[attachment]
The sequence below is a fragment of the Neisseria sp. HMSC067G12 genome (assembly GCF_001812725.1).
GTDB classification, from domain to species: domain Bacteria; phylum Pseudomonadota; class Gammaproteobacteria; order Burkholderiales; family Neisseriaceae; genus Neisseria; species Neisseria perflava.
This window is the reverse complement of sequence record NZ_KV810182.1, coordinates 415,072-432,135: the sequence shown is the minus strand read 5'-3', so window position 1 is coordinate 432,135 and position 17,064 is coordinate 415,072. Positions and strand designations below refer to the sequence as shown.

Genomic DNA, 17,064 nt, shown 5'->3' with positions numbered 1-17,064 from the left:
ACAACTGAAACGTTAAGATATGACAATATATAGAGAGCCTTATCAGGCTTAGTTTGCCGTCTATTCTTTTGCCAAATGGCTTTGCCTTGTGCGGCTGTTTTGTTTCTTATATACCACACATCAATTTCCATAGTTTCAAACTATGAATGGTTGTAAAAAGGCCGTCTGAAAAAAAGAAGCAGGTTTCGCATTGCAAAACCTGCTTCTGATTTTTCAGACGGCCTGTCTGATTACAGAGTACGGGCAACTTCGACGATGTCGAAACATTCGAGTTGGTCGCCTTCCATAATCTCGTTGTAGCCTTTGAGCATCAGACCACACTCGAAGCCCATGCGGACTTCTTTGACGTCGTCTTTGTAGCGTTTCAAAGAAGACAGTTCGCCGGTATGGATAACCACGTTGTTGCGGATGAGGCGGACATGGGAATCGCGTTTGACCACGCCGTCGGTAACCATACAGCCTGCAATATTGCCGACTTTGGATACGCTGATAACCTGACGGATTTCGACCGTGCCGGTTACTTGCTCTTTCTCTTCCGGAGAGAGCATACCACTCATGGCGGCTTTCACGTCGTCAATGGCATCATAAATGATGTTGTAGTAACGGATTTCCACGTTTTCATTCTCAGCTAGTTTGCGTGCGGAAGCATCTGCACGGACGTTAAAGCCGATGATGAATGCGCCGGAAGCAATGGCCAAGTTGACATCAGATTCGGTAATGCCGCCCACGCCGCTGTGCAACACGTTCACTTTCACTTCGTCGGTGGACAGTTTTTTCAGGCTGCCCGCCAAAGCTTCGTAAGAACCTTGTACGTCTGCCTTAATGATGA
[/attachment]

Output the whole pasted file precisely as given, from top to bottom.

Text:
The sequence below is a fragment of the Neisseria sp. HMSC067G12 genome (assembly GCF_001812725.1).
GTDB classification, from domain to species: domain Bacteria; phylum Pseudomonadota; class Gammaproteobacteria; order Burkholderiales; family Neisseriaceae; genus Neisseria; species Neisseria perflava.
This window is the reverse complement of sequence record NZ_KV810182.1, coordinates 415,072-432,135: the sequence shown is the minus strand read 5'-3', so window position 1 is coordinate 432,135 and position 17,064 is coordinate 415,072. Positions and strand designations below refer to the sequence as shown.

Genomic DNA, 17,064 nt, shown 5'->3' with positions numbered 1-17,064 from the left:
ACAACTGAAACGTTAAGATATGACAATATATAGAGAGCCTTATCAGGCTTAGTTTGCCGTCTATTCTTTTGCCAAATGGCTTTGCCTTGTGCGGCTGTTTTGTTTCTTATATACCACACATCAATTTCCATAGTTTCAAACTATGAATGGTTGTAAAAAGGCCGTCTGAAAAAAAGAAGCAGGTTTCGCATTGCAAAACCTGCTTCTGATTTTTCAGACGGCCTGTCTGATTACAGAGTACGGGCAACTTCGACGATGTCGAAACATTCGAGTTGGTCGCCTTCCATAATCTCGTTGTAGCCTTTGAGCATCAGACCACACTCGAAGCCCATGCGGACTTCTTTGACGTCGTCTTTGTAGCGTTTCAAAGAAGACAGTTCGCCGGTATGGATAACCACGTTGTTGCGGATGAGGCGGACATGGGAATCGCGTTTGACCACGCCGTCGGTAACCATACAGCCTGCAATATTGCCGACTTTGGATACGCTGATAACCTGACGGATTTCGACCGTGCCGGTTACTTGCTCTTTCTCTTCCGGAGAGAGCATACCACTCATGGCGGCTTTCACGTCGTCAATGGCATCATAAATGATGTTGTAGTAACGGATTTCCACGTTTTCATTCTCAGCTAGTTTGCGTGCGGAAGCATCTGCACGGACGTTAAAGCCGATGATGAATGCGCCGGAAGCAATGGCCAAGTTGACATCAGATTCGGTAATGCCGCCCACGCCGCTGTGCAACACGTTCACTTTCACTTCGTCGGTGGACAGTTTTTTCAGGCTGCCCGCCAAAGCTTCGTAAGAACCTTGTACGTCTGCCTTAATGATGA